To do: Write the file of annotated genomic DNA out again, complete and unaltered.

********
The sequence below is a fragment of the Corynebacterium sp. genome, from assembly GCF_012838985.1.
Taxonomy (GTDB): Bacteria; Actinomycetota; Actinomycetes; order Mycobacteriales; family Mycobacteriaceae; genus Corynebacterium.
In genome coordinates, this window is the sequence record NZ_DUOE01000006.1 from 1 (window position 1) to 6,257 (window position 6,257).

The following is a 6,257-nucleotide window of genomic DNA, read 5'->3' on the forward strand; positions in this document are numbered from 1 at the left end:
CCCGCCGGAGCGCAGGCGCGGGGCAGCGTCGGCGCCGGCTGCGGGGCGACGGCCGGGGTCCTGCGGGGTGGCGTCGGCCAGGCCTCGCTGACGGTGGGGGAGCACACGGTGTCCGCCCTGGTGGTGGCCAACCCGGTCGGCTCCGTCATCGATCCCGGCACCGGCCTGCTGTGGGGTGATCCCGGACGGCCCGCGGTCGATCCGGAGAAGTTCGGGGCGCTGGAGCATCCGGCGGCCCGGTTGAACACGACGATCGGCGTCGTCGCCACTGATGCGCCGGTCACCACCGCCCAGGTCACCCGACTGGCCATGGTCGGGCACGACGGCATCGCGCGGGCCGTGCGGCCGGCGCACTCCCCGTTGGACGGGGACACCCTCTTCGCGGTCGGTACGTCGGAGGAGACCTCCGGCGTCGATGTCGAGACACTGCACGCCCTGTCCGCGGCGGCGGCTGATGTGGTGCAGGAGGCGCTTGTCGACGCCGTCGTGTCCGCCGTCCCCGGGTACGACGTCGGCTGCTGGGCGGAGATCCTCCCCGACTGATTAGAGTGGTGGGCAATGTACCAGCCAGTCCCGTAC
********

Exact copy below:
The sequence below is a fragment of the Corynebacterium sp. genome, from assembly GCF_012838985.1.
Taxonomy (GTDB): Bacteria; Actinomycetota; Actinomycetes; order Mycobacteriales; family Mycobacteriaceae; genus Corynebacterium.
In genome coordinates, this window is the sequence record NZ_DUOE01000006.1 from 1 (window position 1) to 6,257 (window position 6,257).

The following is a 6,257-nucleotide window of genomic DNA, read 5'->3' on the forward strand; positions in this document are numbered from 1 at the left end:
CCCGCCGGAGCGCAGGCGCGGGGCAGCGTCGGCGCCGGCTGCGGGGCGACGGCCGGGGTCCTGCGGGGTGGCGTCGGCCAGGCCTCGCTGACGGTGGGGGAGCACACGGTGTCCGCCCTGGTGGTGGCCAACCCGGTCGGCTCCGTCATCGATCCCGGCACCGGCCTGCTGTGGGGTGATCCCGGACGGCCCGCGGTCGATCCGGAGAAGTTCGGGGCGCTGGAGCATCCGGCGGCCCGGTTGAACACGACGATCGGCGTCGTCGCCACTGATGCGCCGGTCACCACCGCCCAGGTCACCCGACTGGCCATGGTCGGGCACGACGGCATCGCGCGGGCCGTGCGGCCGGCGCACTCCCCGTTGGACGGGGACACCCTCTTCGCGGTCGGTACGTCGGAGGAGACCTCCGGCGTCGATGTCGAGACACTGCACGCCCTGTCCGCGGCGGCGGCTGATGTGGTGCAGGAGGCGCTTGTCGACGCCGTCGTGTCCGCCGTCCCCGGGTACGACGTCGGCTGCTGGGCGGAGATCCTCCCCGACTGATTAGAGTGGTGGGCAATGTACCAGCCAGTCCCGTAC